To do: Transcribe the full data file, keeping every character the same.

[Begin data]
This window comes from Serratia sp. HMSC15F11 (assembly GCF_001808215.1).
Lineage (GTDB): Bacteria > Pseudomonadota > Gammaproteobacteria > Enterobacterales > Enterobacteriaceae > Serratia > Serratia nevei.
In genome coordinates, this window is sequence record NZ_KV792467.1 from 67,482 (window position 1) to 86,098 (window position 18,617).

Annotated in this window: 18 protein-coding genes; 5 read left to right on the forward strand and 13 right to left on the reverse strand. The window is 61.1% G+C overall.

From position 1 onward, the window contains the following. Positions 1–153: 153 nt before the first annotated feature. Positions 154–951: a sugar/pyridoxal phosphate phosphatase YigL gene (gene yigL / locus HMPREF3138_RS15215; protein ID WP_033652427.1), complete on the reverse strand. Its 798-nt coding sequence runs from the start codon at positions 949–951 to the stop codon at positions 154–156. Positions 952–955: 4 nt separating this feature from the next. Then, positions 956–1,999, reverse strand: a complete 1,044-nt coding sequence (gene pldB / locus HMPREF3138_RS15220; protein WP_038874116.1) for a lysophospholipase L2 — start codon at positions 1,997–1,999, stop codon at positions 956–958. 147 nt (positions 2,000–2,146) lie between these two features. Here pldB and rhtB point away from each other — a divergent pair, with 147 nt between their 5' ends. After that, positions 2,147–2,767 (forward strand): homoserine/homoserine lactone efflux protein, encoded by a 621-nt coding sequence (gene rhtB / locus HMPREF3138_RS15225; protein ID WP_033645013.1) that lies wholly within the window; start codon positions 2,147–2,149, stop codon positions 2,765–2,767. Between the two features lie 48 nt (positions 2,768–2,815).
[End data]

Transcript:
This window comes from Serratia sp. HMSC15F11 (assembly GCF_001808215.1).
Lineage (GTDB): Bacteria > Pseudomonadota > Gammaproteobacteria > Enterobacterales > Enterobacteriaceae > Serratia > Serratia nevei.
In genome coordinates, this window is sequence record NZ_KV792467.1 from 67,482 (window position 1) to 86,098 (window position 18,617).

Annotated in this window: 18 protein-coding genes; 5 read left to right on the forward strand and 13 right to left on the reverse strand. The window is 61.1% G+C overall.

From position 1 onward, the window contains the following. Positions 1–153: 153 nt before the first annotated feature. Positions 154–951: a sugar/pyridoxal phosphate phosphatase YigL gene (gene yigL / locus HMPREF3138_RS15215; protein ID WP_033652427.1), complete on the reverse strand. Its 798-nt coding sequence runs from the start codon at positions 949–951 to the stop codon at positions 154–156. Positions 952–955: 4 nt separating this feature from the next. Then, positions 956–1,999, reverse strand: a complete 1,044-nt coding sequence (gene pldB / locus HMPREF3138_RS15220; protein WP_038874116.1) for a lysophospholipase L2 — start codon at positions 1,997–1,999, stop codon at positions 956–958. 147 nt (positions 2,000–2,146) lie between these two features. Here pldB and rhtB point away from each other — a divergent pair, with 147 nt between their 5' ends. After that, positions 2,147–2,767 (forward strand): homoserine/homoserine lactone efflux protein, encoded by a 621-nt coding sequence (gene rhtB / locus HMPREF3138_RS15225; protein ID WP_033645013.1) that lies wholly within the window; start codon positions 2,147–2,149, stop codon positions 2,765–2,767. Between the two features lie 48 nt (positions 2,768–2,815).